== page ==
Your communication: Long-windedness can make people â€˜shut offâ€™. Cut to the chase; if itâ€™s a question you are asking, ask; donâ€™t do a speech before it. If what youâ€™ve got to say is complex, try and summarise it in your mind before speaking. People are more likely to listen to you or pay attention if they know youâ€™ll get to the point.
Your behaviour: The good example you set can earn you not only influence but also a lot of respect. If you are a senior person, exemplary behaviour comes with the territory. Act in the interest of the greater good. Care about things other than those that affect or benefit you directly. Demonstrate objectivity, especially when itâ€™s most difficult so that people can feel assured that you can operate for the good of others.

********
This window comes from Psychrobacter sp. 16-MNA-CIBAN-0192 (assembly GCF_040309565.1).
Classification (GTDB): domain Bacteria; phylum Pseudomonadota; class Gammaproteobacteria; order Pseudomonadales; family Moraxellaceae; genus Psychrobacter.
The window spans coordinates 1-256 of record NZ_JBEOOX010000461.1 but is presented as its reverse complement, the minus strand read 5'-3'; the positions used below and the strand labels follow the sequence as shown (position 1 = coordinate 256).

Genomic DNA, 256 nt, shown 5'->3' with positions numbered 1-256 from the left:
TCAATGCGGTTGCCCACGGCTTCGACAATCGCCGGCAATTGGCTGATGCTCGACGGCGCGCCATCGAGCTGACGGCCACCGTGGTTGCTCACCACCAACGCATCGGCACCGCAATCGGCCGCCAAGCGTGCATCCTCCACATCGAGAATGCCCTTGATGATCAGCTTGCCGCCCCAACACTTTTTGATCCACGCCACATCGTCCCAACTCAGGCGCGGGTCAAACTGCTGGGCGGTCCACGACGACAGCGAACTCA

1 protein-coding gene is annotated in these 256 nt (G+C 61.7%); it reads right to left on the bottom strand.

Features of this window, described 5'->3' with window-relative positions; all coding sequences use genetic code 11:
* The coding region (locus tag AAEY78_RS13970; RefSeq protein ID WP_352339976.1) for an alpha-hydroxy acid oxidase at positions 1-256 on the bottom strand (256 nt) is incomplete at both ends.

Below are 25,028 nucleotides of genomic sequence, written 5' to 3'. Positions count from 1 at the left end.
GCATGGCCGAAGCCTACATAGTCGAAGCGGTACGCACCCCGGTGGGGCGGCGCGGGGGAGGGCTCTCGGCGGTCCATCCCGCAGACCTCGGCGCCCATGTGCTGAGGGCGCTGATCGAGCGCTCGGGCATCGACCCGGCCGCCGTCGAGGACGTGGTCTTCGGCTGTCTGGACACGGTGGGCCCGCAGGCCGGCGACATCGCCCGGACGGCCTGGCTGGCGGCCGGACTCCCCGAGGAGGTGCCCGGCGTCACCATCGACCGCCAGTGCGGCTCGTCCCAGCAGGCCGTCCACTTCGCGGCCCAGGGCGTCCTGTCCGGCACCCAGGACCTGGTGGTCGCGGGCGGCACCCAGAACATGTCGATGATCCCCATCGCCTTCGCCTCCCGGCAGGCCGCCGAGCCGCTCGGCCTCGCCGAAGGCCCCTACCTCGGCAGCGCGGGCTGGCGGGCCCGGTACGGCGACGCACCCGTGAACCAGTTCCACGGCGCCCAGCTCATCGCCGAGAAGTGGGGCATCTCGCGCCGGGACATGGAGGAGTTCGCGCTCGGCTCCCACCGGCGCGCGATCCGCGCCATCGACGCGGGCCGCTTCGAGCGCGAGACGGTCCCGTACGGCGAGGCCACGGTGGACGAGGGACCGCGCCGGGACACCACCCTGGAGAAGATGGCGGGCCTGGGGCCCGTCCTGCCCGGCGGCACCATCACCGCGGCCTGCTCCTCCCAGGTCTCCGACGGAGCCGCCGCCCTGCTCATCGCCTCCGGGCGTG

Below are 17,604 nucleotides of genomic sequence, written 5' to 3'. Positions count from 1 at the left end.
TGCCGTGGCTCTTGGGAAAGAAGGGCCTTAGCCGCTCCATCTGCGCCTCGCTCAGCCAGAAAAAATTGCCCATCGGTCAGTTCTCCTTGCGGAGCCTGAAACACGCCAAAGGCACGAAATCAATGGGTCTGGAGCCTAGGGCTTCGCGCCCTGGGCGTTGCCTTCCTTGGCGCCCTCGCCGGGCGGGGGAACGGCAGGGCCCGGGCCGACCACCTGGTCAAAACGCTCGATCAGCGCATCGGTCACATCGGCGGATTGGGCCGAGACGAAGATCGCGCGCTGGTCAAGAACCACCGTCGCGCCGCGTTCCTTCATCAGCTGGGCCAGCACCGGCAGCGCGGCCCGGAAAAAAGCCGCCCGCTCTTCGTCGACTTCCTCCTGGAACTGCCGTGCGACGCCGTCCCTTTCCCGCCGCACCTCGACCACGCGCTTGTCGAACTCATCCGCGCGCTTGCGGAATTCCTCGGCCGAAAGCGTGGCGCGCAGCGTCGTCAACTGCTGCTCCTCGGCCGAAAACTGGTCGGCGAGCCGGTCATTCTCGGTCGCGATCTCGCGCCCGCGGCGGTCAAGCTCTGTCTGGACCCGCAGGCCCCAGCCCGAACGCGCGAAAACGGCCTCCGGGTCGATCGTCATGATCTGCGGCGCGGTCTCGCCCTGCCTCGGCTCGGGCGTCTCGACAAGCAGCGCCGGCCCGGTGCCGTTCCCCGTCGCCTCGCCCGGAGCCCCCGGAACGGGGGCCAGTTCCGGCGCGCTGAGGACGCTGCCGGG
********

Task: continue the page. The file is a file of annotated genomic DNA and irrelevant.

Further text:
The quality of your work: This has a power of its own because it is available for all to see and is an independent assessment of you. Take pride in what you do and do not approach it as a mere transaction between you and your employer. The quality of your work speaks volumes about your personal standards, your sense of responsibility and leadership as well as your commitment to self-accountability and stewardship. So, donâ€™t do only what you feel your salary â€˜buysâ€™ from you but how what you do more now to further your professional life.
Othersâ€™ perceptions of you. Perceptions may not be based on fact but unfortunately, people act on their perceptions and there is not much you can do about it. You can, however, avoid blatantly unhelpful or irresponsible behaviour that will generate negative views of you which can be costly. When perceptions of you are positive, they can earn you influence and opportunities in a way that facts sometimes canâ€™t. Have a sense of how you are perceived so that you work on improving any negative views.
Now take action: What can you do to increase your influence?